The rise of the general manager poses new challenges for American companies. Companies with cadres of managers who read blueprints as easily as they decipher balance sheets, who can cooperate with competitors in R&D as fiercely as they compete with them in markets, and who know a lot of things about a lot of businesses, will win an enduring advantage over their rivals in the struggle to create new wealth and profits from new and existing assets.
In this new and different business world, competency counts, not credentials. As a result, it will no longer be sufficient for managers to employ economists. To some degree, they will have to become economists. That will require a fundamental understanding of the language and logic that underlies the economic approach to decisions.
To manage is to choose. Economic logic, employed properly, can be a tool of great parsimony and power for the new general manager, as he or she makes hard choices across a broad spectrum of business issues including technology, human resources, markets, production, finance, marketing, and social and ethical responsibilities.
The job of managers is to build and run businesses by selling goods and services that provide value at a reasonable price for their customers at an acceptable cost to the business. If managers create more value at lower cost than their competitors their businesses prosper and profit. This is the nub. Everything else is embroidery.
The health and wealth of a large number of individual businesses -- small, medium and large -- determine the economic health and wealth of a nation. When they succeed, managers create wealth, income, and jobs for large numbers of people. When they fail, working people and their families suffer. It is businesses that create wealth, not countries or governments. It is individual businesses that are either competitive in world markets or are unable to sell in them. It is businesses that decide how well or how poorly off we are. And in the end, it is the consistent quality of managers' decisions, along with how well they are implemented by the people who work for them, that decide how competitive businesses are and will become.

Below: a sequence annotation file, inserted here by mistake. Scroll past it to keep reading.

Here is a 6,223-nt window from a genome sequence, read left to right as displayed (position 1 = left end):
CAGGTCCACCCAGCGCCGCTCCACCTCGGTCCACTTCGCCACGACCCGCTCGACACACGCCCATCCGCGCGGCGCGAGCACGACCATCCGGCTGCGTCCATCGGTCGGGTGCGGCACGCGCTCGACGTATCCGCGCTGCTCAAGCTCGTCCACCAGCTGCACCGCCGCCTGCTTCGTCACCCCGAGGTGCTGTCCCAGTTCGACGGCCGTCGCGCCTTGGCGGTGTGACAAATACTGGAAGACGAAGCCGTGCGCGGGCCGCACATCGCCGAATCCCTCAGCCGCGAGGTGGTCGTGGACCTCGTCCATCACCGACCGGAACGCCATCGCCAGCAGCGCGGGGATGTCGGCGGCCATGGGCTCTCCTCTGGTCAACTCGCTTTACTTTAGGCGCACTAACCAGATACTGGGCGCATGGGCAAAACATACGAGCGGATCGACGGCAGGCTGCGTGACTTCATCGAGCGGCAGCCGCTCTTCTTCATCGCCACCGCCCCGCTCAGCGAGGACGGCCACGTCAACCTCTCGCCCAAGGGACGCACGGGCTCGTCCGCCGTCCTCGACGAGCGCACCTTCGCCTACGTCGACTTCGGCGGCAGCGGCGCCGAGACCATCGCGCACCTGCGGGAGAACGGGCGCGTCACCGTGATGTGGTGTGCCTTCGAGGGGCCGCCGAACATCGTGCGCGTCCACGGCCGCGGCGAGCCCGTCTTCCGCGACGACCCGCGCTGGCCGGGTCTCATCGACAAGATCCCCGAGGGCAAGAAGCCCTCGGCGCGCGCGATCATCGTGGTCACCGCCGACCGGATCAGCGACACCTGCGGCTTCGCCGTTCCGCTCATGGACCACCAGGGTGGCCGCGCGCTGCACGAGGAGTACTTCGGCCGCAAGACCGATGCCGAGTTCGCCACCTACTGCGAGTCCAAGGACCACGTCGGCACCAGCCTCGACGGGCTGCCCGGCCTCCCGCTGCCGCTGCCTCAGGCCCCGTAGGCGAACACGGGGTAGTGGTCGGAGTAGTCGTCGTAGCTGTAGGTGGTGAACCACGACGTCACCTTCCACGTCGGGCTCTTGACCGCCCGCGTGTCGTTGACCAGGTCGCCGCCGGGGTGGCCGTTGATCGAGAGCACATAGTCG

Business decisions are built on three pillars -- cost, value, and price (see figure 1.1). Cost is what businesses pay out to their workers and suppliers in order to make and market goods and services. Value is the degree to which buyers think those goods and services make them better off, than if they did without. And price is what buyers pay. Those are the three essential elements in the day-to-day choices managers make. Juggling those three elements is what managers are paid for.
Managers who know what their products cost and what they are worth to customers -- and who also know the costs, values, and prices of competing products -- will build good businesses, because their decisions will rest on sound foundations. Businesses run by managers who have only fuzzy knowledge of one of those three pillars will eventually stumble. It is deceptively difficult to build them, precisely because they have to be built -- the information required is often incomplete or not readily at hand.
Knowledge of the three pillars is necessary, but not sufficient, for smart decisions. Success also requires wisdom, experience, good humor, humility and courage, and luck. But other things equal, managers who truly understand costs, values, and prices and how they interact will do much better in the long run than those who do not.
This book provides a series of economic tools to help decision makers stay focused on building accurate perceptions of their companies' costs, prices, and values, and the links among them.
Regrettably, there is a large gap between what managers know about economic decision tools and what they need to know, one that needs to be closed. The eminent British scientist Lord Kelvin once said that "theory begins with measurement." His precise measurements formed the basis for what came to be known as Kelvin's Law. Many scientists would disagree with Kelvin. They would argue that theory begins with...theory. Few people would dispute, however, that management begins with measurement. What you cannot measure, you cannot effectively understand, control, or alter. Without an adequate understanding of the ten economic tools explained in this book, decision makers are more likely to miss, for example, important but hidden costs that should be taken into account, or regard as important sunk costs that deserve to be completely ignored. A major benefit of cost-price-value economics is that it forces decision makers to scrape together -- or have someone do it for them -- the basic data on performance without which good decisions cannot be made.
WHAT ARE MANAGERS WORTH?
Are managers really worth their pay? If cost-value logic is useful, then it should be be possible to use it to measure the value of managers, compared to their cost. This is an especially controversial topic these days, as the flagging performance of many American businesses contrasts sharply with the allegedly excessive salaries that their managers draw. According to a recent survey, American chief executives of companies with annual sales above $250 million earned five times more tha...
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Book Description Free Press, 1994. Hardcover. Book Condition: New. book. Bookseller Inventory # M0029197856